Recently, I was helping a school with their Windows Autopilot journey, and we came across an interesting challenge they identified. They needed to deploy different Autopilot profiles to different devices, depending on who will be using that device. How to accomplish this isn’t obvious, so this blog post talks about how it can be done.
The school I was helping needed one naming standard for Surface Pro devices for teachers and another naming standard for the Surface Pros the students would be using. They also needed the teachers to have local administrator rights, but the students to be standard users.
If you’re familiar with configuring Windows Autopilot, you will have seen various articles on how to assign Autopilot profiles. Most notably this article by Michael Niehaus or this Microsoft documentation.
Both articles talk about using a dynamic group in Azure Active Directory that holds the Windows Autopilot devices. The Autopilot Profile is assigned to this group, and that is how the device knows how to configure itself when it goes through the Windows Autopilot deployment process.
The most common practise people use is to create a group that includes all the Autopilot devices using this query:
(device.devicePhysicalIDs -any _ -contains "[ZTDId]")
This works well if all the Windows Autopilot devices will use the same Autopilot profile; but what happens when you need to use different Autopilot profiles that target different devices, like in my scenario above?
The Autopilot profile is responsible for setting the naming convention, local administrative rights, and what the user sees through the onboarding process. If this needs to be changed depending on the device or the user, then you will need multiple Autopilot profiles.
While trying to figure this out, I came across this article written by Jake Stoker. He explains how to use different Autopilot profiles to target User Driven Deployment or Kiosk “Self-Deploying” devices.
Well – that’s sort of what I need, except I want to target teacher and student devices, all of which are user driven. But, the concept is there – I need to use more than one Autopilot profile.
As Jake mentions in his article, one of the dynamic queries that can be done is to group devices by an Order ID. However, this “Order ID” can literally be anything you want. It does not have to be an actual Order number.
Using this we can now create two dynamic device groups. One will use the dynamic query to look for “teacher” devices and the other for “student” devices. Those queries will look like this:
(device.devicePhysicalIds -any _ -eq "[OrderID]:Teacher")
(device.devicePhysicalIds -any _ -eq "[OrderID]:Student")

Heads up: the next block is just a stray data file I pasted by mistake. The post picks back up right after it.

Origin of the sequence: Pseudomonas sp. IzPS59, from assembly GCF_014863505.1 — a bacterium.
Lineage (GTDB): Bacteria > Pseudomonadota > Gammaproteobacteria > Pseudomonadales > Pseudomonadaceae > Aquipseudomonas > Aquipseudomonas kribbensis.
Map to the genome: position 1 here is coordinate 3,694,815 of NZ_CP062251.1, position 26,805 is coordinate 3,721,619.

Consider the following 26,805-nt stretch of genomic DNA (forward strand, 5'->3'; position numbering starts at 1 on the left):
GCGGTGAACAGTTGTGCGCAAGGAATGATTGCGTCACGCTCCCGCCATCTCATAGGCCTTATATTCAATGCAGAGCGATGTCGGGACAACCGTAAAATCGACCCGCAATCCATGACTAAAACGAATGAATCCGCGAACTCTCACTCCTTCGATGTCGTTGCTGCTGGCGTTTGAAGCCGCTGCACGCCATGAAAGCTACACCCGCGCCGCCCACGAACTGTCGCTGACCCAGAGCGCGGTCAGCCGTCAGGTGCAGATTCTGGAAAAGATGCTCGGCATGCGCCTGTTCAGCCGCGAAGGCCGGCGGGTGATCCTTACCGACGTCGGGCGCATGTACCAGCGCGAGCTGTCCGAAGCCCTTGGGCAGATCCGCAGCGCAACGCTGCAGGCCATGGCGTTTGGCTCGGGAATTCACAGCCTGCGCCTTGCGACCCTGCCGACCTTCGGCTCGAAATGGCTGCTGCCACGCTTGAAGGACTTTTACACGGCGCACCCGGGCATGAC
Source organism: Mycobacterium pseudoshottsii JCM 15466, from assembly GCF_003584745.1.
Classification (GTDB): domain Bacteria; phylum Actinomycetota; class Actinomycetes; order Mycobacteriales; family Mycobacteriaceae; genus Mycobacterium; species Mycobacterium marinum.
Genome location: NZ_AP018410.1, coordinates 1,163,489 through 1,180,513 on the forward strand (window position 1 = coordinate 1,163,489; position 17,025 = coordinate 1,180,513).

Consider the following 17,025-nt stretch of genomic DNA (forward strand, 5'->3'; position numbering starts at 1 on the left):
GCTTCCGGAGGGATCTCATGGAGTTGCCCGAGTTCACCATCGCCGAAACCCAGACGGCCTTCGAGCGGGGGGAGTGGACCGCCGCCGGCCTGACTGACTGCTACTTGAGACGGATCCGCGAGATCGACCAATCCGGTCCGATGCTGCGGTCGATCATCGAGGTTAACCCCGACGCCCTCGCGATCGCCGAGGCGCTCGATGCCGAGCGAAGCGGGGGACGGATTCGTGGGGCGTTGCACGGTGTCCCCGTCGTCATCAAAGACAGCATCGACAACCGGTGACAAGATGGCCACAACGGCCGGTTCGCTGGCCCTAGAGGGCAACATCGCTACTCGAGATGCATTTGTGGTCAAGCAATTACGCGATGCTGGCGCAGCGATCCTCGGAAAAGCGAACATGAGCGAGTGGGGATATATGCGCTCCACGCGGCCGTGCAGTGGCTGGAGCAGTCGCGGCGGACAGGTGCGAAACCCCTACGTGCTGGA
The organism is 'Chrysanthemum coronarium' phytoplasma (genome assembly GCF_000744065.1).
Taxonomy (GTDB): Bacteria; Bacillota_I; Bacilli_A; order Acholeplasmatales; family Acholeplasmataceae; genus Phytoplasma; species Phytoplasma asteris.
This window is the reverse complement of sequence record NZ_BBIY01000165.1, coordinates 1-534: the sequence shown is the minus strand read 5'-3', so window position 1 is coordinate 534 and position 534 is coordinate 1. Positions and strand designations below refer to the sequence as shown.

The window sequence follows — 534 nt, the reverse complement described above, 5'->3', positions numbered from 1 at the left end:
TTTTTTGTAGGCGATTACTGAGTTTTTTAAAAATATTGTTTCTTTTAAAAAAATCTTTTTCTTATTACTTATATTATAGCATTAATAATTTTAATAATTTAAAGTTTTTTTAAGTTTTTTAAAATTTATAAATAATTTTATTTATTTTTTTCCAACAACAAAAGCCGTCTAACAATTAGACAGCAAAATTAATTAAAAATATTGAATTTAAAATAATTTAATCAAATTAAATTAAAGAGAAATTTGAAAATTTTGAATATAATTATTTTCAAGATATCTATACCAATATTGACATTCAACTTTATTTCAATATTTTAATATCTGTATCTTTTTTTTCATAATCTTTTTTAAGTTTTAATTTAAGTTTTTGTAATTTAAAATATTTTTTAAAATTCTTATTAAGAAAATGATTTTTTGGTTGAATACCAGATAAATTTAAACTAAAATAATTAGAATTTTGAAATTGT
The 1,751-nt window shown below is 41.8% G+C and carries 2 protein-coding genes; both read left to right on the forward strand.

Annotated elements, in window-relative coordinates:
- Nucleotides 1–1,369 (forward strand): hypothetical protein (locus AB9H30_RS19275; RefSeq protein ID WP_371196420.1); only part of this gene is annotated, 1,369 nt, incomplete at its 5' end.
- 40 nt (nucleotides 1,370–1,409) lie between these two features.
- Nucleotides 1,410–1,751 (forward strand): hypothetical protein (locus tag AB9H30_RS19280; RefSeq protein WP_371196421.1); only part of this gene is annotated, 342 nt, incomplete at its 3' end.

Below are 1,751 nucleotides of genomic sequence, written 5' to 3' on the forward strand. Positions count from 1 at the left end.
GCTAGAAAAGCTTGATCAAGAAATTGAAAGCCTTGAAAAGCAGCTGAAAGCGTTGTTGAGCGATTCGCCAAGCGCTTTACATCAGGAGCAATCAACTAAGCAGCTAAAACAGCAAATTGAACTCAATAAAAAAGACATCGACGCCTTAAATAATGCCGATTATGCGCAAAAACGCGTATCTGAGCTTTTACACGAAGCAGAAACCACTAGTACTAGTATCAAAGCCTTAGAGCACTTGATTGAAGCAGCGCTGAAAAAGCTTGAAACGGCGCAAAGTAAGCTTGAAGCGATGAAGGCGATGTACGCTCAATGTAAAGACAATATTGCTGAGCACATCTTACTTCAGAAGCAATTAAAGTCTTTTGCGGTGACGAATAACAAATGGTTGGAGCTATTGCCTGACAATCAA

And those queries are assigned to my Azure AD groups:
The next step is to assign the Autopilot profiles to the relevant groups. I’ve added these images as an example of how the naming standard and administrative rights can be different for teachers and students.
To pre-stage a device for Windows Autopilot deployment a PowerShell script needs to be run to obtain the hardware hash of the device. This is a unique identifier that is used to tie the Windows 10 device to the Autopilot tenancy. This PowerShell script can be found here: https://www.powershellgallery.com/packages/Get-WindowsAutoPilotInfo/1.3
Once the CSV file is obtained, the final step is to import the Windows Autopilot devices as either teacher or student machines. There are two ways this can be achieved. The first way is via the method Jake Stoker mentioned, by editing the CSV file and manually adding the information. Open the CSV file in an editor like Notepad++ and manually make the changes by adding the Order ID column, and the Order ID value.
I recommend using Notepad++ because I personally had problems with Intune accepting the CSV file after I made the changes in Excel (even though I saved the file as a CSV).
Manually editing the CSV file is ok for one or two devices, but it’s not feasible if you have 1,000 machines to organise. To automate the classification of devices, I updated the Windows Autopilot PowerShell script to insert the relevant field I needed.
I simply added my own variable called $Person to the script and assigned it the value of ‘teacher’…
…I then add Order ID with that value to the part of the script where it creates the pipeline object….
…and then include that in the output.
This then gave me a script I could run against the Teacher devices. I created another version of this same script for Students. I simply then run the teacher script on the teacher devices, and the student script against the student devices.
The end result is this…
As you can see my “Order ID” is my Deployment Group. The AAD groups I created will execute their dynamic queries and pick up this field, and hence the correct device will go the correct group, where the relevant Windows Autopilot deployment profile has been assigned.
And of course, you can have as many Order ID’s as you want – so this same method can be extended to however many Windows Autopilot profiles you need.
I hope you found this article useful and it has helped you understand how multiple Windows Autopilot profiles can be managed in an organisation.
Tags: Cloud, Education, K-12 Education, Microsoft, Microsoft 365, Microsoft Azure, Microsoft Intune, Microsoft Windows, Microsoft Windows 10, Microsoft Windows Autopilot, Mobility, Tertiary Education, The Anywhere Classroom